why Gas Prices going down/Oil

any Idea of world gas prices going down? why is that? is it only relevant to US? what is the situation of world Gas Prices ? especially public using for cooking ?

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Mainly as most of the traders don't have a clue, a bit like most stock traders. Take a look at the average stock traders profits, may as well go for penny shares. Some get lucky with an approach that lasts a cycle or if they are lucky two cycles then they go down hill.

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2 hours ago, Udara Hemachandra said:

any Idea of world gas prices going down? why is that? is it only relevant to US? what is the situation of world Gas Prices ? especially public using for cooking ?

Natural gas prices are being pushed down due to a forecasted mild winter in the Western North Pacific; the nations of China, Korea and Japan will likely not be using much gas this winter for heating.  A lot of gas has been produced and gas storage is getting full.  Meanwhile there are LNG tankers sitting off Singapore waiting for the charterers to find the product a home.  That potential for instant delivery pushes down the price of new product, as traders keep in mind that the fellows sitting on the LNG loads on ship are paying a very steep charter price for those ships, reportedly now up to an astronomical $85,000 a day.  So you have gas coming in from producers into the spot market and no purchasers,  and the producers start competing with each other to see who will drop out of the market first.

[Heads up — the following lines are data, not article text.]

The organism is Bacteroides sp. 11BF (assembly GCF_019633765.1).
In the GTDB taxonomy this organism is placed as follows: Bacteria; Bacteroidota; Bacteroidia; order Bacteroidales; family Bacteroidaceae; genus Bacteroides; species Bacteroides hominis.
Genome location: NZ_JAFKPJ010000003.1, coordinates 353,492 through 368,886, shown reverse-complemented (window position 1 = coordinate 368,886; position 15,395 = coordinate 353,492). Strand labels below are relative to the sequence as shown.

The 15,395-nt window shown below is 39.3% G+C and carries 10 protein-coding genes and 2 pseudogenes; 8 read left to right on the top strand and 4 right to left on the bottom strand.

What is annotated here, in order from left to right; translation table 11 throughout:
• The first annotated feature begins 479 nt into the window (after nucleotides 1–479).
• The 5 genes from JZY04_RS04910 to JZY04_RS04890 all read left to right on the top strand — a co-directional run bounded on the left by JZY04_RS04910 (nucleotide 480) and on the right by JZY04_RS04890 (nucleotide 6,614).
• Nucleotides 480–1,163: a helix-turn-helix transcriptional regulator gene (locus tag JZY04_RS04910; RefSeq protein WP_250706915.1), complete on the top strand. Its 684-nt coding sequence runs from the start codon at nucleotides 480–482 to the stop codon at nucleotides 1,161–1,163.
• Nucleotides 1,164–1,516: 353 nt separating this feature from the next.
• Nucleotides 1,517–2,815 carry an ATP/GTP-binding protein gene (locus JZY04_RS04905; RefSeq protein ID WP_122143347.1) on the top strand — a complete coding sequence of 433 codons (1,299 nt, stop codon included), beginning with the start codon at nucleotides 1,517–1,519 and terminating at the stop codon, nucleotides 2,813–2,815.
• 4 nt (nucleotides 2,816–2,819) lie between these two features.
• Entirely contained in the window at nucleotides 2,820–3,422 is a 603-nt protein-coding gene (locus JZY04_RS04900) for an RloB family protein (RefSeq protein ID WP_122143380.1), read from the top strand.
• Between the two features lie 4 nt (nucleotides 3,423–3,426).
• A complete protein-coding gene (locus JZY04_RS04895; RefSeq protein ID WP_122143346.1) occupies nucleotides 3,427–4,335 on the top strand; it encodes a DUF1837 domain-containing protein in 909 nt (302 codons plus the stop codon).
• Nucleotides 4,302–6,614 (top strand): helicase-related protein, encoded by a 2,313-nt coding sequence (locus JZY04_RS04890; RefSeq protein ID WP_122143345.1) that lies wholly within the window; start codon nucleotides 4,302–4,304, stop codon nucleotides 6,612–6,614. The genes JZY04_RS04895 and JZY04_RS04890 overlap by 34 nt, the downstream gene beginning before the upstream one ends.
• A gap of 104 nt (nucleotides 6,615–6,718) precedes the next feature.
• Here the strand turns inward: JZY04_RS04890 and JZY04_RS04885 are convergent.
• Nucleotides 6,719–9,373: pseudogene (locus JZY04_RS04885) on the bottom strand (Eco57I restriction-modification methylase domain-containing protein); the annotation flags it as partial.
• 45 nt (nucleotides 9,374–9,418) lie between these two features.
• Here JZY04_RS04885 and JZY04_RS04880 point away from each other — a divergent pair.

Meanwhile, the Russians are not being blocked out of the German market as of yet, the Germans continue with their fantasy that buying Russian gas will somehow mollify Putin and reduce his aggressive behavior.  That is a German fantasy, of course, but it is an enduring one. Russia is whoring the market,  pushing out its gas to grab market share, hang on to the European market, and pick up cash wherever it can.  Russia is having cash-flow problems meeting its government needs, specifically in areas of pension payments including military pensions. 

The further prospect of US Permian gas coming onto market is sobering.  The US problem is insufficient pipe capacity to reach Eastern Seaboard population markets, specifically Boston.  It could be alleviated by the Boston providers buying gas and shipping it in via LNG tanker, which would work nicely, but there is this antique law in the USA called the "Jones Act" that prevents any shipments between adjacent ports (in this case, Louisiana and Boston) in a foreign vessel.  As there are no US-flag LNG carriers  (the USA does not have the shipyard capacity to build them), the result is that US gas does not ship between US States and Cities by seaship.  Boston then has to buy Russian gas.  

Note:  I am NOT a gas trader and am only giving you a big-picture market overall.  Individual gas trades require much more expertise than I have.  Hope this points you in the right direction, as a primer.  Cheers.

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China

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